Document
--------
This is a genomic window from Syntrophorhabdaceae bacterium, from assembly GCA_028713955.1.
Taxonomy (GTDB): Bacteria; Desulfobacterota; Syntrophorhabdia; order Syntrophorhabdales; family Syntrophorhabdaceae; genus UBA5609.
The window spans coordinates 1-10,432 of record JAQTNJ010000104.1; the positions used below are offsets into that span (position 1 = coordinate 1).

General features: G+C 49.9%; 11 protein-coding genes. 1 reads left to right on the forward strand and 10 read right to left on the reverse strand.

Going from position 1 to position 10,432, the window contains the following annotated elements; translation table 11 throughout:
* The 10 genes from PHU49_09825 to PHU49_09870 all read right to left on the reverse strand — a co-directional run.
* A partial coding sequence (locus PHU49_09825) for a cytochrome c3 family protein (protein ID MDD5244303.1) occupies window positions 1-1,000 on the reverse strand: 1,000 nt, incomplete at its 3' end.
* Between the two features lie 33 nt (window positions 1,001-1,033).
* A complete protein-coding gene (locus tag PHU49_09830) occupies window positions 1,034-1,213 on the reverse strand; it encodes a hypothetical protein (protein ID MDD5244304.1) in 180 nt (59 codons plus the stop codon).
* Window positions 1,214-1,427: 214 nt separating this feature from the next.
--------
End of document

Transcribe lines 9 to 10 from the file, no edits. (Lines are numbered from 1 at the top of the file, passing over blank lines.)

* A complete protein-coding gene (locus tag PHU49_09830) occupies window positions 1,034-1,213 on the reverse strand; it encodes a hypothetical protein (protein ID MDD5244304.1) in 180 nt (59 codons plus the stop codon).
* Window positions 1,214-1,427: 214 nt separating this feature from the next.